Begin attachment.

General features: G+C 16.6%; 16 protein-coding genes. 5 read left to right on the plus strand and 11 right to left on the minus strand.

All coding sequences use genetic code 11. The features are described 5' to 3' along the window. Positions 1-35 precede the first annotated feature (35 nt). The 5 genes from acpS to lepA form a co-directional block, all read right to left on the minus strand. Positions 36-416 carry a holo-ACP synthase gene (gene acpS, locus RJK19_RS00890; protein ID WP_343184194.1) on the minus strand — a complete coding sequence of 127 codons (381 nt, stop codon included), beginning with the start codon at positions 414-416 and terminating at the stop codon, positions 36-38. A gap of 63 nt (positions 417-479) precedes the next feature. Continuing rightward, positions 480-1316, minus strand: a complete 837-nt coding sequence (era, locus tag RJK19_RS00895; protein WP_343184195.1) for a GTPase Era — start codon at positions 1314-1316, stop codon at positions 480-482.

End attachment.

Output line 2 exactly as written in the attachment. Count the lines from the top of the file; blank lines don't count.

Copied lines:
All coding sequences use genetic code 11. The features are described 5' to 3' along the window. Positions 1-35 precede the first annotated feature (35 nt). The 5 genes from acpS to lepA form a co-directional block, all read right to left on the minus strand. Positions 36-416 carry a holo-ACP synthase gene (gene acpS, locus RJK19_RS00890; protein ID WP_343184194.1) on the minus strand — a complete coding sequence of 127 codons (381 nt, stop codon included), beginning with the start codon at positions 414-416 and terminating at the stop codon, positions 36-38. A gap of 63 nt (positions 417-479) precedes the next feature. Continuing rightward, positions 480-1316, minus strand: a complete 837-nt coding sequence (era, locus tag RJK19_RS00895; protein WP_343184195.1) for a GTPase Era — start codon at positions 1314-1316, stop codon at positions 480-482.